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Air Quality Update
May, 2006, Vol 9, No 2
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Oklahoma Joins Blue Skyways Collaborative

Oklahoma has joined the newly formed Blue Skyways Collaborative in the mission to significantly reduce diesel emissions and conserve energy in a large part of the central United States. The collaborative is a partnership coordinated by EPA Regions 6 and 7, and the non-profit Central States Air Resource Agencies (CenSARA). Participants include CenSARA’s nine member states (Minnesota, Iowa, Nebraska, Missouri, Kansas, Oklahoma, Arkansas, Louisiana and Texas), Canada, Mexico, numerous federal, state and local government agencies, non-profit and private industry groups.

The primary goal of the collaborative is to improve public health by reducing exposure to emissions in the heartland of the United States. EPA has estimated for every dollar spent, up to thirteen times those dollars in respiratory, circulatory, and cancer health benefits will be achieved by reducing diesel emissions. To improve the public’s health, the Collaborative will strive to achieve faster fuel-related emission reductions, above and beyond those nationally mandated, through strategic, cost effective, and innovative practices, and will maximize efficient use of natural resources while promoting economic growth. In addition they aim to significantly increase efficient energy usage through education, outreach, support for clean energy technologies and renewable energy, and sharing of innovative projects and policies.

The group will use public and private partnerships in seeking voluntary solutions, incentives and shared approaches to reducing diesel and other fuel-related emissions. EPA announced plans to commit an estimated $9 million to finance projects beginning this year. The projects will prevent an estimated 2,300 tons of diesel soot from polluting the air in America's heartland by adding clean diesel technology to some 10,000 diesel engines. The partnerships formed will enable the group to leverage resources, share technology and pool finances for greater reductions than are possible through individual efforts.

Subcommittees have been established within the Collaborative and are focusing on five sectors: on-road vehicles, non-road equipment, energy, fuels and technology, and air/water/rail. A variety of projects are anticipated within these sectors including diesel engine retrofits, idle reduction, and the promotion of biodiesel usage. An outreach and communication subcommittee is responsible for the promotion of the Collaborative and recognition of the projects and participants.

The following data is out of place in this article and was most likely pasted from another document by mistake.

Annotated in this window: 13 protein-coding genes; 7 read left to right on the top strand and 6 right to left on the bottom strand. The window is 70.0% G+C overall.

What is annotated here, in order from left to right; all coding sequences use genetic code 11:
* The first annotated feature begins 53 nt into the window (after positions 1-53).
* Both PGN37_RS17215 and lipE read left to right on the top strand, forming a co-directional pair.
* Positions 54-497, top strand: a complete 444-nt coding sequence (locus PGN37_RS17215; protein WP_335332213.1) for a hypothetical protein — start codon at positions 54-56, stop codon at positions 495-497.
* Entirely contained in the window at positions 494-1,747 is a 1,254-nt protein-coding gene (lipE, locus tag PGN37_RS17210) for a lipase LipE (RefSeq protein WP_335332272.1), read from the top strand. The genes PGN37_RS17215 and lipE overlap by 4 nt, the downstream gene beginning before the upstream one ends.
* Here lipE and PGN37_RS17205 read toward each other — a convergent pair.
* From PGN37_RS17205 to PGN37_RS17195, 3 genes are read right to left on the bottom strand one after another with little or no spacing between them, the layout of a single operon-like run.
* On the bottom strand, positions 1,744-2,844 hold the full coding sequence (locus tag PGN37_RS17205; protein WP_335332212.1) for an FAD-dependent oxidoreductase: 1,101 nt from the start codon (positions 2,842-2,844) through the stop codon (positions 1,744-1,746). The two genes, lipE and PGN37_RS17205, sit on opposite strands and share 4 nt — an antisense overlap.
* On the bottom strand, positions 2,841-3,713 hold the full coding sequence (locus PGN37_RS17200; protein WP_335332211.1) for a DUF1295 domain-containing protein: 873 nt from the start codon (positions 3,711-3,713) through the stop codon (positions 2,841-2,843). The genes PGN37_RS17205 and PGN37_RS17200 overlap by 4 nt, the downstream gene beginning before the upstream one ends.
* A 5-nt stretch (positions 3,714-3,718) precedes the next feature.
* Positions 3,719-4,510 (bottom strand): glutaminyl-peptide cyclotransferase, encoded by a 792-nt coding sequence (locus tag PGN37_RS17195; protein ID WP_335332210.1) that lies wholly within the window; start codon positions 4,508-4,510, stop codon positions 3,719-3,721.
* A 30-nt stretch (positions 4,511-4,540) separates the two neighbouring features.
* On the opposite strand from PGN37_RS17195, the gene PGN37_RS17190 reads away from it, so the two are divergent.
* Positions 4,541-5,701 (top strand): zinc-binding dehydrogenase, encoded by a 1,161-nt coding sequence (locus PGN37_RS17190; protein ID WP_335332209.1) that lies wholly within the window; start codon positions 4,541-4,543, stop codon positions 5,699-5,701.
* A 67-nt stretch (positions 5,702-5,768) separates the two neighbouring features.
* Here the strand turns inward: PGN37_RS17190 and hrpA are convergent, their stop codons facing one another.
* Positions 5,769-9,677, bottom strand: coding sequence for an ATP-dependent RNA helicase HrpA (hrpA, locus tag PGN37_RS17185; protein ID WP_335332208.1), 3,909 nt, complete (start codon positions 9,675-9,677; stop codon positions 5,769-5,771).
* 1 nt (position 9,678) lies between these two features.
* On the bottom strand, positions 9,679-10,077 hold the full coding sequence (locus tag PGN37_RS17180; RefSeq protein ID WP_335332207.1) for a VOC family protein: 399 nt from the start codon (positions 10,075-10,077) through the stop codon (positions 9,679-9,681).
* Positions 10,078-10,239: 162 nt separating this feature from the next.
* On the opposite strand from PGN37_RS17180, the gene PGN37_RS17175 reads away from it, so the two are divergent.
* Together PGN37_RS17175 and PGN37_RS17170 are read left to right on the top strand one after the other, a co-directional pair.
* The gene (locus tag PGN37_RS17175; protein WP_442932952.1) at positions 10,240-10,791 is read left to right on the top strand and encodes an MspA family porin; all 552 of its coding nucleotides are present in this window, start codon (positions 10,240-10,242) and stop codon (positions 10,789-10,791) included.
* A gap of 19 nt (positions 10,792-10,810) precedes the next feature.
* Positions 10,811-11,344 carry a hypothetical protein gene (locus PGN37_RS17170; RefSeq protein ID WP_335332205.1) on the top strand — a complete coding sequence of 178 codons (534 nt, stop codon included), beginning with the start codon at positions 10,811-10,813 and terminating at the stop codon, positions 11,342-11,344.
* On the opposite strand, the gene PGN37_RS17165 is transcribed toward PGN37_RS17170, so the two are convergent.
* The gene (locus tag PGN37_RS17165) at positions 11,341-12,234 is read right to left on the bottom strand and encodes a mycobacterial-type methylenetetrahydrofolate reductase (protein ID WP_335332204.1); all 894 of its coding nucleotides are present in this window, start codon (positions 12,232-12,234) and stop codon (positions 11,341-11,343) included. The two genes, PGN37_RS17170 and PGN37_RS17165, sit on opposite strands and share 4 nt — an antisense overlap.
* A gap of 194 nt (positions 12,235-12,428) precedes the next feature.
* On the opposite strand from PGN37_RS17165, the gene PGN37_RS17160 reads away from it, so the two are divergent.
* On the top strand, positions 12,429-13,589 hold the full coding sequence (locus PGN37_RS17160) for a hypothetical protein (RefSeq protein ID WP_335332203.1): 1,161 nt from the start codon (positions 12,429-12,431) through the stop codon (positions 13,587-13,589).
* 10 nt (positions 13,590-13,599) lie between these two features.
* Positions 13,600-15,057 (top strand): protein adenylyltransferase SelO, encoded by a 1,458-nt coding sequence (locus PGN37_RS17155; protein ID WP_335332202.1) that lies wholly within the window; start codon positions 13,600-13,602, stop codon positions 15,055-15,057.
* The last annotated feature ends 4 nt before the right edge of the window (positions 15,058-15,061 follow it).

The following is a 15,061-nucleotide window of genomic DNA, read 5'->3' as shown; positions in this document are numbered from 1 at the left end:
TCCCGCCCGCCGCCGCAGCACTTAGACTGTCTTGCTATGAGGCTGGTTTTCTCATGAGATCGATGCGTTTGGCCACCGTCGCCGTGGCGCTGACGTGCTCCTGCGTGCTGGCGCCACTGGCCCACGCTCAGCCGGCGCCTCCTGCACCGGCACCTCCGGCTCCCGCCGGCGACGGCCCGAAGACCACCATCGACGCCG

For more information on the Blue Skyways Collaborative visit

ScienceFest 2006

On April 20, the 5th annual ScienceFest took place at the Oklahoma City Zoo. It was a day of interactive science and environmental activities involving 4,500 fourth and fifth grade students from across the state. These students represented over 90 different schools or homeschools and 260 teachers. ScienceFest was designed to promote scientific interest and exposed students to science in a fun and different setting. Twenty agencies and organizations participated with activity stations this year.

OK schools registered for ScienceFest 2006

The event was comprised of 23 activity stations and a Fins and Feathers Show for the classes to attend. Fins and Feathers was specially scripted to accomplish the ScienceFest mission. The activity stations hosted groups of students and presented instruction and information on their specific topic. Activity stations represented many disciplines of science including recycling, energy, and pollution. DEQ hosted five activity stations, two on the topic of air quality, two on the topic of water quality, and one about the benefits of composting. Examples of alternative fueled vehicles were also on location for the students to view. One teacher stated, “I had my students tell me what they learned after leaving each station. Their excitement was contagious. I wish you could have been on the bus on the return trip to school as the students compared what they each had seen.”

ScienceFest 2006 was sponsored by DEQ, OGE Energy Corp, Department of Commerce, and the Office of the Secretary of the Environment. The event was planned by a steering committee including DEQ, OGE Energy Corp, Conservation Commission, Tinker AFB, Department of Tourism and Recreation, Indian Nations Council of Governments, Oklahoma Climatological Survey, OKC Zoo, Department of Education, Department of Commerce, and the Office of the Secretary of the Environment.

With the assistance of many hard-working volunteers, the logistics of the event were smooth. Nearly 6,000 people were fed in a short two hours. In addition, the efficiency of the day allowed the students to flow easily from activity to activity. The classes had the opportunity for a wonderful day of education. After five years of modifications and improvements, this was the best ScienceFest yet.

AP-42 Emission Factor Updates

Currently, EPA lists six sections as under review. Four of the sections deal with fugitive dust: Sections 13.2.1-Paved Roads, 13.2.2-Unpaved Roads, 13.2.4-Aggregate Handling and Storage Piles, and 13.2.5-Industrial Wind Erosion. Comments on all four are due by June 16, 2006.

For AP-42 Sections 11.12-Concrete Batching and 12.5.1-Steel Minimills, the comment period is closed. Find more AP-42 information on EPA’s TTN-CHIEF Bulletin Board at

EPA Extends Comment Period

The proposed federal rule “Lead, Renovation, Repair and Painting Program” was published in the Federal Register on January 10, 2006. On March 31, 2006 the Environmental Protection Agency extended the comment period until May 25, 2006. EPA has prepared a paper, “Renovation, Repair and Painting Proposal; Points to Consider” that is available at Comments may be submitted electronically at

Air Quality Survivor Hits the Road